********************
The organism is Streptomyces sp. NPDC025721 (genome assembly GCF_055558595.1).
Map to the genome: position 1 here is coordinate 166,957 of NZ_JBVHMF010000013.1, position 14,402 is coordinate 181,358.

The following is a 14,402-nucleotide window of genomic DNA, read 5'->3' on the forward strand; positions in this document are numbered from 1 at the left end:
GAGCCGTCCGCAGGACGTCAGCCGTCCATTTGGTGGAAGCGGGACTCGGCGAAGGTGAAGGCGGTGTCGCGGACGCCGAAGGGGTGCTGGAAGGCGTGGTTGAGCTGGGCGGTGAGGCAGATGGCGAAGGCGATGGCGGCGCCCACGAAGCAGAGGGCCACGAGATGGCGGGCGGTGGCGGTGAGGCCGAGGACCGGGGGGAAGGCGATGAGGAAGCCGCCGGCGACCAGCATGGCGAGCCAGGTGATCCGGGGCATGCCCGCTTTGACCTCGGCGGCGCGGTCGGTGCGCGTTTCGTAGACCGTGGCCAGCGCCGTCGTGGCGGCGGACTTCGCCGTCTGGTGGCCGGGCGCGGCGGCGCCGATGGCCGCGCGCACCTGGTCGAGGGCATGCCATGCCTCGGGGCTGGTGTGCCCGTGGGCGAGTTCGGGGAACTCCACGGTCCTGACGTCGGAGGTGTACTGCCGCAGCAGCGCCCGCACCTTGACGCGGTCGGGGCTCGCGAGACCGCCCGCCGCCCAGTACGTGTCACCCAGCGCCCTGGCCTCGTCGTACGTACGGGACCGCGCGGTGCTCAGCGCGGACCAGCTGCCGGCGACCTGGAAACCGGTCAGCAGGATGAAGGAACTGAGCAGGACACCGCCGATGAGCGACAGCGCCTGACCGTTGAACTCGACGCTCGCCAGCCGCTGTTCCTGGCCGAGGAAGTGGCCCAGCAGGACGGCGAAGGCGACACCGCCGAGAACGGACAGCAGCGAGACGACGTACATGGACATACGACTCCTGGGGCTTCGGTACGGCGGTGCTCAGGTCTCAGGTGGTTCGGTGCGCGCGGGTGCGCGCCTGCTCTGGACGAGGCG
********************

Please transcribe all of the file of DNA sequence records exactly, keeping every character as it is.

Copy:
The organism is Streptomyces sp. NPDC025721 (genome assembly GCF_055558595.1).
Map to the genome: position 1 here is coordinate 166,957 of NZ_JBVHMF010000013.1, position 14,402 is coordinate 181,358.

The following is a 14,402-nucleotide window of genomic DNA, read 5'->3' on the forward strand; positions in this document are numbered from 1 at the left end:
GAGCCGTCCGCAGGACGTCAGCCGTCCATTTGGTGGAAGCGGGACTCGGCGAAGGTGAAGGCGGTGTCGCGGACGCCGAAGGGGTGCTGGAAGGCGTGGTTGAGCTGGGCGGTGAGGCAGATGGCGAAGGCGATGGCGGCGCCCACGAAGCAGAGGGCCACGAGATGGCGGGCGGTGGCGGTGAGGCCGAGGACCGGGGGGAAGGCGATGAGGAAGCCGCCGGCGACCAGCATGGCGAGCCAGGTGATCCGGGGCATGCCCGCTTTGACCTCGGCGGCGCGGTCGGTGCGCGTTTCGTAGACCGTGGCCAGCGCCGTCGTGGCGGCGGACTTCGCCGTCTGGTGGCCGGGCGCGGCGGCGCCGATGGCCGCGCGCACCTGGTCGAGGGCATGCCATGCCTCGGGGCTGGTGTGCCCGTGGGCGAGTTCGGGGAACTCCACGGTCCTGACGTCGGAGGTGTACTGCCGCAGCAGCGCCCGCACCTTGACGCGGTCGGGGCTCGCGAGACCGCCCGCCGCCCAGTACGTGTCACCCAGCGCCCTGGCCTCGTCGTACGTACGGGACCGCGCGGTGCTCAGCGCGGACCAGCTGCCGGCGACCTGGAAACCGGTCAGCAGGATGAAGGAACTGAGCAGGACACCGCCGATGAGCGACAGCGCCTGACCGTTGAACTCGACGCTCGCCAGCCGCTGTTCCTGGCCGAGGAAGTGGCCCAGCAGGACGGCGAAGGCGACACCGCCGAGAACGGACAGCAGCGAGACGACGTACATGGACATACGACTCCTGGGGCTTCGGTACGGCGGTGCTCAGGTCTCAGGTGGTTCGGTGCGCGCGGGTGCGCGCCTGCTCTGGACGAGGCG